If you have ever had the pleasure of visiting downtown Knoxville, then I’m sure you've seen Gay Street. It is one of the oldest streets in our city and it is still thriving today. Our downtown area has undergone some much needed revitalization over the past few years, but you can still walk down Gay Street and catch a glimpse of the past.
There must be thousands of stories about Gay Street. It was the first paved street in the city of Knoxville, way back in 1854. Both Union and Confederate forces had recruiting stations on Gay street, at the very same time! Gay Street has even been mentioned in the works of James Agee. My very own grandmother ran a soup kitchen there in the 1930s.
But, the story that I am going to tell you today sounds less like history, and more like a movie plot. Imagine the scene: A gentleman steps out of the Merchants Bank on Gay Street, spies another man walking toward him, grabs a shotgun and kills him instantly. The victim’s son, hearing the shots, runs forward and shoots the gentleman. The gentleman (can we still call him that at this point in the story?) is mortally wounded but manages to grab a second shotgun from inside the bank building. He shoots the son to death and wounds several innocent bystanders before dying from his injuries. The whole thing took about two minutes and resulted in three deaths and seven wounded citizens.
Who were these people that would shoot each other on sight? Knoxville wasn’t exactly the Old West back on October 19, 1882, but things certainly got serious on Gay street that day. Where these men criminals? Where they outlaws? Did they serve on opposite sides during the Civil War? No, not by a long shot.
Thomas O’Connor was one of the wealthiest men in the South and his opponent Joseph Alexander Mabry wasn’t far down the list. Both men had served in the Confederate Army during the war, and both men had made a lot of money in railroads after the war.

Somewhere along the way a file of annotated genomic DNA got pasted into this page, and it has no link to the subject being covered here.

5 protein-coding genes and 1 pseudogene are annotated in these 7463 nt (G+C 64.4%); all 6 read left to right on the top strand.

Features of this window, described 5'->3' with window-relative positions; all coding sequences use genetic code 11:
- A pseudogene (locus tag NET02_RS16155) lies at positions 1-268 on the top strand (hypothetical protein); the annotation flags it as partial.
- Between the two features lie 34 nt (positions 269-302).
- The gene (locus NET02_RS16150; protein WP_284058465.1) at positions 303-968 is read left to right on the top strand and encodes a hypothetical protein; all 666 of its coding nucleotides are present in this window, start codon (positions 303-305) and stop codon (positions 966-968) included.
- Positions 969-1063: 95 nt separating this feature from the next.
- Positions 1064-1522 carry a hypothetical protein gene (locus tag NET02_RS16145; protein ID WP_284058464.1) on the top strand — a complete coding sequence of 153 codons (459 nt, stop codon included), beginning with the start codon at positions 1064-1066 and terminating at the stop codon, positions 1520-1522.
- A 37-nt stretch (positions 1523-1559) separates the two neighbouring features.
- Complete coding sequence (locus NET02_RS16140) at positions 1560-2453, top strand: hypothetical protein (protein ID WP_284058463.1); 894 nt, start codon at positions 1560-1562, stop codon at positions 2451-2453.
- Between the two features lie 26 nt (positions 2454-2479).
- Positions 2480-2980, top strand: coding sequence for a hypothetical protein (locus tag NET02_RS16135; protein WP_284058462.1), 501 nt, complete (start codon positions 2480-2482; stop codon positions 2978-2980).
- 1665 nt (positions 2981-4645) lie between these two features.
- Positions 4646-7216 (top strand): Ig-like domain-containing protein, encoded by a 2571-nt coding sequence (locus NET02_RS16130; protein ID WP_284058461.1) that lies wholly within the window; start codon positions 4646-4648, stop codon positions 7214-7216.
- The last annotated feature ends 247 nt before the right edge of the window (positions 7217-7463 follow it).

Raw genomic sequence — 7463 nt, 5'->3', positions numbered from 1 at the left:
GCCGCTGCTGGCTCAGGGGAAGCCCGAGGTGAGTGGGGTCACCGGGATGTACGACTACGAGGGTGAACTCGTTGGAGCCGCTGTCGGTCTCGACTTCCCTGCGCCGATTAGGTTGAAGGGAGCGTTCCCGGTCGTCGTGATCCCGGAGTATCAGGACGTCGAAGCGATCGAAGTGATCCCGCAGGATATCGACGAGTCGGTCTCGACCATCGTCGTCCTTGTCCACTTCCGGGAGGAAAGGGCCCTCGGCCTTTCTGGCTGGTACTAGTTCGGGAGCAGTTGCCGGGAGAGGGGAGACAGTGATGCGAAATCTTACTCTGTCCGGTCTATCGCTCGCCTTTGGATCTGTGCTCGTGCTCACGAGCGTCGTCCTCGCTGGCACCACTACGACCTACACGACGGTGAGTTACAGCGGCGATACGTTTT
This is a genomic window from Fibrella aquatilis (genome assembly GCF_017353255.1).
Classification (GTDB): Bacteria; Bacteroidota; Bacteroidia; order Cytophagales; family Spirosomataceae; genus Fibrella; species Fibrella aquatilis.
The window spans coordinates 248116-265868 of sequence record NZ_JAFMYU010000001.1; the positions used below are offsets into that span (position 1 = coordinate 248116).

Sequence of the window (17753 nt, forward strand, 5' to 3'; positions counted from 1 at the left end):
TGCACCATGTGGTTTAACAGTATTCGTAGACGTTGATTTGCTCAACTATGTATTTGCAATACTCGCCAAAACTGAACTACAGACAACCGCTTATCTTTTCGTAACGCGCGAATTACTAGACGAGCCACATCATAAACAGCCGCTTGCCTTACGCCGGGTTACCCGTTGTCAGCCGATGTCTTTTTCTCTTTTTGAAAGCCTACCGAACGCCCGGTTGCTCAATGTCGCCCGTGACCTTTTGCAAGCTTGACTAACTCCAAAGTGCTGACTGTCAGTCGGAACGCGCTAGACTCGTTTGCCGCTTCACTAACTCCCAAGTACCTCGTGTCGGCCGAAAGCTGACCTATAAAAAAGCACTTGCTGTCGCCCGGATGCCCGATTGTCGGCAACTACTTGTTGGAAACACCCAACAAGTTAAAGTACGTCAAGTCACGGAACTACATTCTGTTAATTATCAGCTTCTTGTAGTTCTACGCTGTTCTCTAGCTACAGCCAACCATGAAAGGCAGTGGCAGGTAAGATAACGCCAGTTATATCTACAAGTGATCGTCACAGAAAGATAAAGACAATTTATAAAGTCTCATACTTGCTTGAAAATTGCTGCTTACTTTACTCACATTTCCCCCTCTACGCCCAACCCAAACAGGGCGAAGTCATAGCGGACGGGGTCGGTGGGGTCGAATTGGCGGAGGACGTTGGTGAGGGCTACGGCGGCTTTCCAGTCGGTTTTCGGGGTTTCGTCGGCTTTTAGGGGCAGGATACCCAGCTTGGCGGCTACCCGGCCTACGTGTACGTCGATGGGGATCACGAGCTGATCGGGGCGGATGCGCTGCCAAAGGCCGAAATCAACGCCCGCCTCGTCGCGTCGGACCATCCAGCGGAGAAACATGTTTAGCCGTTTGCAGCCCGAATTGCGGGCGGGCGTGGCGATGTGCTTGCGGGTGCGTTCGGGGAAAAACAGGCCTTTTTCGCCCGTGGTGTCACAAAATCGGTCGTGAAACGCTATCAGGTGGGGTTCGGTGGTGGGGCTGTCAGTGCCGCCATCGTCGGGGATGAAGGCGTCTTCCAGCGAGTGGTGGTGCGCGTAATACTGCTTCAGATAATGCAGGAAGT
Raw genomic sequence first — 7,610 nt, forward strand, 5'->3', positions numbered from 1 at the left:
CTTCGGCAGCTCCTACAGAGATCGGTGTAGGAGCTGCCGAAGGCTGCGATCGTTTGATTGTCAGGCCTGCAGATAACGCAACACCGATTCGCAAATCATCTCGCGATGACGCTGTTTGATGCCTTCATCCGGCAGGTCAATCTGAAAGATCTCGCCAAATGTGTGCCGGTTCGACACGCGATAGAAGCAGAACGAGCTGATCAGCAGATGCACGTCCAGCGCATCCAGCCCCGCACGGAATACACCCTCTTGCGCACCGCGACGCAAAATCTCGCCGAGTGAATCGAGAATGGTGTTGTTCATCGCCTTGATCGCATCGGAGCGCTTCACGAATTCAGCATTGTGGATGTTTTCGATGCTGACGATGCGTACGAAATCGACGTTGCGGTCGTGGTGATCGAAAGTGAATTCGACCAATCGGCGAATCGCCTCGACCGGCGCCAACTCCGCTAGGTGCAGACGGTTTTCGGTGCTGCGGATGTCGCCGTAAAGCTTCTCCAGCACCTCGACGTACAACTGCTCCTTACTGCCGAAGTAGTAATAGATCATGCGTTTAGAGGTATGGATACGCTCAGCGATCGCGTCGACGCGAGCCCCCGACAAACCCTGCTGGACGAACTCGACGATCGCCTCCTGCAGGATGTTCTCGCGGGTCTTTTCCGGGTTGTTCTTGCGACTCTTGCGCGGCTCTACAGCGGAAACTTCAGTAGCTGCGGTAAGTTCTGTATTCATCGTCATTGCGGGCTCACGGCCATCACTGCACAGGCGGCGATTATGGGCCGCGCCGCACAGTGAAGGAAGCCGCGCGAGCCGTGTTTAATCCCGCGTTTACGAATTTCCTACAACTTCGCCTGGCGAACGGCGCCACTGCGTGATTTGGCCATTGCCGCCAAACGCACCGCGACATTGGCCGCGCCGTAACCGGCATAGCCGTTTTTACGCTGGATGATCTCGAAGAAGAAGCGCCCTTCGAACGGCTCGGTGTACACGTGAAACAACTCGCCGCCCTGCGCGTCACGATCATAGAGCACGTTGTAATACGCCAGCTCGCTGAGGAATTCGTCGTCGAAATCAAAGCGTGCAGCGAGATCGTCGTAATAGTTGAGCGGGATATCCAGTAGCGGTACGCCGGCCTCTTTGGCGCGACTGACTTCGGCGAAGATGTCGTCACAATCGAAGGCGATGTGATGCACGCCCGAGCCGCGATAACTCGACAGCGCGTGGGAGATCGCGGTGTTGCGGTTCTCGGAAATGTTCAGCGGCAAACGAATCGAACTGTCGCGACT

O’Connor made even more money by leasing convicts to work in coal mines and to manufacture the ever popular ‘Tennessee Wagon’ for farmers. Eventually, O’Connor created and became the first President of The Mechanic’s National Bank. He even went on to become a trustee of East Tennessee University, the school that later became The University of Tennessee.
Joseph Mabry made his money in railroads and property development. He was also appointed as a trustee of the East Tennessee University, and in 1870, he was a member of the State Constitutional Convention. He and his brother-in-law actually donated the property for downtown’s Market Square. Mabry started to fall on hard times though, he had to sell some land and some horses just to make ends meet.
The tragic shooting was set in motion during a poker game. It seems that Joseph Mabry had sold his second mansion to O’Connor back in 1880, but his son, Will Mabry, won it back with a well played hand of cards. Rumor has it that O’Connor refused to honor the bet.
Now, poor Will was shot and killed in a fight on December 24th, 1881. His father, Joseph, just knew O’Connor had to be behind the murder. He got drunk and approached O’Connor at the Fair Grounds in South Knoxville on October 17th, 1882. O’Connor refused to speak with him. That night, Mabry sent him a note threatening that he would “kill him on sight.”
Sure enough, two days later, O’Connor steps out of his bank and spots Mabry walking down Gay Street. He must have believed the man’s threats, because he did not hesitate to shoot him dead. One of Mabry’s sons, an up-and-coming attorney named Joseph Mabry III, runs to the bank. He sees his father dead and shoots O’Connor. O’Connor grabs a second shotgun and kills him in the street, but not before injuring seven bystanders.
Bankers and Developers fighting over money? I know, I know, it’s hard to believe, especially with our current economic times. Let’s just hope that none of our wealthiest citizens take up poker, we don’t need any more bloodshed on Gay Street.